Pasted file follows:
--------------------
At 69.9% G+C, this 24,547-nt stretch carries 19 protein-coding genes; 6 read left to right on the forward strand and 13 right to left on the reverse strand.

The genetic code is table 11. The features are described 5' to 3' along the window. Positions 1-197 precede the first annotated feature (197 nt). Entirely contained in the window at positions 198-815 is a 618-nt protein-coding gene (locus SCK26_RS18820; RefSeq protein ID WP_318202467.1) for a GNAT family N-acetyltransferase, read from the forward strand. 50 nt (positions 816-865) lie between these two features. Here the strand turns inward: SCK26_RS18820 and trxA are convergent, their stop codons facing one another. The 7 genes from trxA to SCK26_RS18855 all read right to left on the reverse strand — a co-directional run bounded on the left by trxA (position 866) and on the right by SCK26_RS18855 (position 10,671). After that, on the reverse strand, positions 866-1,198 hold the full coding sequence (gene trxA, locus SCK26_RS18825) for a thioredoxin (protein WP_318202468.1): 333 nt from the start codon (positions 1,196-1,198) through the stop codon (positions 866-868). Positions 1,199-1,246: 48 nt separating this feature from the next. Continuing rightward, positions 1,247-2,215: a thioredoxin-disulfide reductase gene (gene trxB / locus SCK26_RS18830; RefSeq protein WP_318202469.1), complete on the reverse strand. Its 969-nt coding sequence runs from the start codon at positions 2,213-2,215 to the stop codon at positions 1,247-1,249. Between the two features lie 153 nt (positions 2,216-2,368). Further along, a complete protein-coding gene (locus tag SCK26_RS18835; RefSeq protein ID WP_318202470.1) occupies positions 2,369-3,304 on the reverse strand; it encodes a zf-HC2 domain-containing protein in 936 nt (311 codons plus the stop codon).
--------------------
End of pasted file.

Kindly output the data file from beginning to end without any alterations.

At 69.9% G+C, this 24,547-nt stretch carries 19 protein-coding genes; 6 read left to right on the forward strand and 13 right to left on the reverse strand.

The genetic code is table 11. The features are described 5' to 3' along the window. Positions 1-197 precede the first annotated feature (197 nt). Entirely contained in the window at positions 198-815 is a 618-nt protein-coding gene (locus SCK26_RS18820; RefSeq protein ID WP_318202467.1) for a GNAT family N-acetyltransferase, read from the forward strand. 50 nt (positions 816-865) lie between these two features. Here the strand turns inward: SCK26_RS18820 and trxA are convergent, their stop codons facing one another. The 7 genes from trxA to SCK26_RS18855 all read right to left on the reverse strand — a co-directional run bounded on the left by trxA (position 866) and on the right by SCK26_RS18855 (position 10,671). After that, on the reverse strand, positions 866-1,198 hold the full coding sequence (gene trxA, locus SCK26_RS18825) for a thioredoxin (protein WP_318202468.1): 333 nt from the start codon (positions 1,196-1,198) through the stop codon (positions 866-868). Positions 1,199-1,246: 48 nt separating this feature from the next. Continuing rightward, positions 1,247-2,215: a thioredoxin-disulfide reductase gene (gene trxB / locus SCK26_RS18830; RefSeq protein WP_318202469.1), complete on the reverse strand. Its 969-nt coding sequence runs from the start codon at positions 2,213-2,215 to the stop codon at positions 1,247-1,249. Between the two features lie 153 nt (positions 2,216-2,368). Further along, a complete protein-coding gene (locus tag SCK26_RS18835; RefSeq protein ID WP_318202470.1) occupies positions 2,369-3,304 on the reverse strand; it encodes a zf-HC2 domain-containing protein in 936 nt (311 codons plus the stop codon).